A major new public policy initiative, PolicyWISE, is being developed by The Open University (OU). PolicyWISE will be the UK's first network of academics and civil servants to explicitly address comparative public policy research and knowledge exchange across the four nations of the UK and Ireland.
Working across the nations will enable PolicyWISE to take a deliberately comparative approach to public policy-making in a post-devolution, post-Brexit UK.
The OU has been awarded £1m in funding from Dangoor Education to establish PolicyWISE. The funding will support the launch of PolicyWISE in 2023 and its development over the following four years.
Partners from Cardiff University, Trinity College Dublin, Queen’s University Belfast, The University of Edinburgh and University College London are on board to help shape its development.
An initial series of workshops with policymakers, civil servants and academics from across the nations has already explored the differences and commonalities in public policy across themes such as violence against women and girls; mental health; post-Covid educational inequalities; children and young people's health and net zero.
Vice-Chancellor of The Open University, Professor Tim Blackman, said: “PolicyWISE will bring together policy makers and policy influencers from the four nations of the UK and Ireland to examine key societal challenges post-devolution and post-Brexit. As public policy creation becomes more diverged, PolicyWISE will give people the opportunity to gather insights, key learnings and best practice from across the nations.”
PolicyWISE builds too from the OU’s research strategy – focused on tackling societal challenges locally and globally, through influencing and shaping outcomes that have real impact.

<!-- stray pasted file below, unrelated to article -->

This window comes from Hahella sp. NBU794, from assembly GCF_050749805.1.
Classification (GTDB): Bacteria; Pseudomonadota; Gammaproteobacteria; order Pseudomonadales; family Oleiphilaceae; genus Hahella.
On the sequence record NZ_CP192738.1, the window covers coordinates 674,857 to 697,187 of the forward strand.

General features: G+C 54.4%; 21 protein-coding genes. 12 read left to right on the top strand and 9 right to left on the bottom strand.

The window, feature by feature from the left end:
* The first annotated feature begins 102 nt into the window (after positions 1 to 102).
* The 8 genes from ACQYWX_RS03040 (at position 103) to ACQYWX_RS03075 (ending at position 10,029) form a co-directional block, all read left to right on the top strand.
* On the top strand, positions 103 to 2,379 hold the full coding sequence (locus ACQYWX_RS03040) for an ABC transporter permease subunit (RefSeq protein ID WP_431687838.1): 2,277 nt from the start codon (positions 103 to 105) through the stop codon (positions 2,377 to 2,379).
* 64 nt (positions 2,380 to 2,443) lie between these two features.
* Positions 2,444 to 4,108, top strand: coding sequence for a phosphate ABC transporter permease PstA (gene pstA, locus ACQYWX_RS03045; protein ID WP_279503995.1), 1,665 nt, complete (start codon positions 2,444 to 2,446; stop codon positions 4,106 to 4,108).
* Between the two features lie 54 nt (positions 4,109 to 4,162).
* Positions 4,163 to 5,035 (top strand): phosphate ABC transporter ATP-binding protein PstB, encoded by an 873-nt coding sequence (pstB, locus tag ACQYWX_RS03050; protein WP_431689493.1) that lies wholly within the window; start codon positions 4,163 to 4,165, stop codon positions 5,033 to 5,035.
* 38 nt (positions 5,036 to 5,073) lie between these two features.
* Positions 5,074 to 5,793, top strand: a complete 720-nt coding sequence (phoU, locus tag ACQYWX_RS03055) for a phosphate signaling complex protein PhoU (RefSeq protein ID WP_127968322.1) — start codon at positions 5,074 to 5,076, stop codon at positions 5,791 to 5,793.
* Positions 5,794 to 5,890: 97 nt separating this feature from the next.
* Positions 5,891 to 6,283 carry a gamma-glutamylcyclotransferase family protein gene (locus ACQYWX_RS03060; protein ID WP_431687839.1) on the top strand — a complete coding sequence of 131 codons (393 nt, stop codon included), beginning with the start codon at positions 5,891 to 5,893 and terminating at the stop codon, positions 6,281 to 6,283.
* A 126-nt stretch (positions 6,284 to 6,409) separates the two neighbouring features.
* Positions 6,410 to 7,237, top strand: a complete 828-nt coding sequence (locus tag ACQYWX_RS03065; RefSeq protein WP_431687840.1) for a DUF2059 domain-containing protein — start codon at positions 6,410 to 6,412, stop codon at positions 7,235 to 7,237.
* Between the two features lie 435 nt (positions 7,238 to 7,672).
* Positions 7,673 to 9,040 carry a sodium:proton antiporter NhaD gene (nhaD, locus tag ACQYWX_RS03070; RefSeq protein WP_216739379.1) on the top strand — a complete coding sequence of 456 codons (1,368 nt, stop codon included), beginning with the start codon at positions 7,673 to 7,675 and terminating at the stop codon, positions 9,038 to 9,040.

Louise Casella, Director of the OU in Wales, who has led the development of PolicyWISE, said: "We're delighted to receive significant funding from Dangoor Education which recognises the exciting potential of PolicyWISE and the OU's four nations experience to deliver comparative insights."
"Uniquely, as a university of four nations which also operates in Ireland, we are strongly placed to act as the nexus of this initiative and bring together partners to deliver comparative insights. We want to draw on the strengths across our nations to help create better public policy that really makes a difference to the lives of people and to communities."
John D’Arcy, Director of the OU in Ireland added: “I am delighted that the discussions are involving academics and policy makers from across Ireland as well from England, Scotland and Wales. This collaboration offers a unique opportunity to discuss common issues and to learn from challenges and solutions in different jurisdictions to improve people’s lives.
“I look forward to seeing how the outputs can be used to develop comparative public policy research, engaging policy makers and funders in the future.”